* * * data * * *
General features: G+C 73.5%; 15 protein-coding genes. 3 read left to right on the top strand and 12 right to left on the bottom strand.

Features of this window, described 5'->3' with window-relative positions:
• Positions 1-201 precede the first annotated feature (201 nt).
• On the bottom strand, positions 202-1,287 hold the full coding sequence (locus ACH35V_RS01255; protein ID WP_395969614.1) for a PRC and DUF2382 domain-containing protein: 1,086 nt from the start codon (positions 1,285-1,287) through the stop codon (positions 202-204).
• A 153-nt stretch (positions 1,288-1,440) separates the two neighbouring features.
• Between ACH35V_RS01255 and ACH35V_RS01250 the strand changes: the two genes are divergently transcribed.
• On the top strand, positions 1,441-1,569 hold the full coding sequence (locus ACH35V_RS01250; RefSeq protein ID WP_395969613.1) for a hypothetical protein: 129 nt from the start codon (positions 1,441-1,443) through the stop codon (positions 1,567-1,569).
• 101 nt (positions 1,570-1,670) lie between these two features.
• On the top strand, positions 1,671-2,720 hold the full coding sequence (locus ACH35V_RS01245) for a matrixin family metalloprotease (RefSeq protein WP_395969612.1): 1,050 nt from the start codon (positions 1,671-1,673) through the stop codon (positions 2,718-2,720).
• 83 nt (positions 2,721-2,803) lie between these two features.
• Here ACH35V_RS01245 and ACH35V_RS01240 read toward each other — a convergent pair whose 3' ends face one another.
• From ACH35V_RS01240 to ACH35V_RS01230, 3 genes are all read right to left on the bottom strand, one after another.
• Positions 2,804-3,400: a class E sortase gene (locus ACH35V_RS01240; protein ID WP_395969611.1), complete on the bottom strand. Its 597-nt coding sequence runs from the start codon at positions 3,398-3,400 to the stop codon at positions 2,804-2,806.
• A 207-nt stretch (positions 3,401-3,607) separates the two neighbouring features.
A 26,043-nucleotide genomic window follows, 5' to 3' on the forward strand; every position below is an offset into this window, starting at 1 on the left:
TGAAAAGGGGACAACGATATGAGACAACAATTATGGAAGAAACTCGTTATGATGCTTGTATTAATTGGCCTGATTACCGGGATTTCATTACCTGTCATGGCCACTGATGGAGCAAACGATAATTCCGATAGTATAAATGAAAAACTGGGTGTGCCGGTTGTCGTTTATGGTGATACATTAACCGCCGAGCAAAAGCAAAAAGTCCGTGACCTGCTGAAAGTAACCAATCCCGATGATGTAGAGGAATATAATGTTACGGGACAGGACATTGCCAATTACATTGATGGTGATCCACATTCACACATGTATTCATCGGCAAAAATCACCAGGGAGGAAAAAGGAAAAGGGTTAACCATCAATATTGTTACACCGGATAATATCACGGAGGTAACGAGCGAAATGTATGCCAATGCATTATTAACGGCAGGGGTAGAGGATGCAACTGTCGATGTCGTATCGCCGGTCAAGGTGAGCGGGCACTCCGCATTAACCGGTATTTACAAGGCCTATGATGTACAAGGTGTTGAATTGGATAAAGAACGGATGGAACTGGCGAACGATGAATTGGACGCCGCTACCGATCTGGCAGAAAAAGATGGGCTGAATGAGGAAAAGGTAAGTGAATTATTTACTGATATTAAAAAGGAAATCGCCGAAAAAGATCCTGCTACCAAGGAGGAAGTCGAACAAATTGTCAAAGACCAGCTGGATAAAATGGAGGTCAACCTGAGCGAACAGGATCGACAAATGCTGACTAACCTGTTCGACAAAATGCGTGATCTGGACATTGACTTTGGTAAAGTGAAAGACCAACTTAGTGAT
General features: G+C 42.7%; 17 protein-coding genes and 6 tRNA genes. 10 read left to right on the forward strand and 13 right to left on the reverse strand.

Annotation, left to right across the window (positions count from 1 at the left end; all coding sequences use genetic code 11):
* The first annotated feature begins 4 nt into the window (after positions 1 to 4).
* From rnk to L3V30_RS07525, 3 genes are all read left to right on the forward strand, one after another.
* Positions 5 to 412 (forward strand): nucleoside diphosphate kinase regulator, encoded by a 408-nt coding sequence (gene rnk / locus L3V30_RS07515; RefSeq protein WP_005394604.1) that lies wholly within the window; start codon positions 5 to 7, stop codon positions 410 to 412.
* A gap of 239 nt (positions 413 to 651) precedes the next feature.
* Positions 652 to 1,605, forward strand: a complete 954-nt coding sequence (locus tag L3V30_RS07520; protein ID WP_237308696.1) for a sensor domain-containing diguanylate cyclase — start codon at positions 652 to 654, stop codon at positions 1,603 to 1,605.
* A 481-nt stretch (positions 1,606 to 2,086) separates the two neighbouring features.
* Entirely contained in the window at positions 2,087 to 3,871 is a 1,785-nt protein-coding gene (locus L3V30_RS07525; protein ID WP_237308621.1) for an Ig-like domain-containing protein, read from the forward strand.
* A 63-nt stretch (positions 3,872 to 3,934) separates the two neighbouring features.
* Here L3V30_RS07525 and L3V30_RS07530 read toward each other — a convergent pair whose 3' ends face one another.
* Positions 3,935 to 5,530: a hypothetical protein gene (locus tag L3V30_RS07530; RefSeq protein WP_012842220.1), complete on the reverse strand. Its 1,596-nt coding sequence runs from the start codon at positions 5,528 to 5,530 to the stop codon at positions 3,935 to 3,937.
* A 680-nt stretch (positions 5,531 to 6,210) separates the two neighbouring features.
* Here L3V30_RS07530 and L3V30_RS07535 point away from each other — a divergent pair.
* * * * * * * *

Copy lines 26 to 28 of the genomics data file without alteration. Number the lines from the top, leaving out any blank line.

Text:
* A 63-nt stretch (positions 3,872 to 3,934) separates the two neighbouring features.
* Here L3V30_RS07525 and L3V30_RS07530 read toward each other — a convergent pair whose 3' ends face one another.
* Positions 3,935 to 5,530: a hypothetical protein gene (locus tag L3V30_RS07530; RefSeq protein WP_012842220.1), complete on the reverse strand. Its 1,596-nt coding sequence runs from the start codon at positions 5,528 to 5,530 to the stop codon at positions 3,935 to 3,937.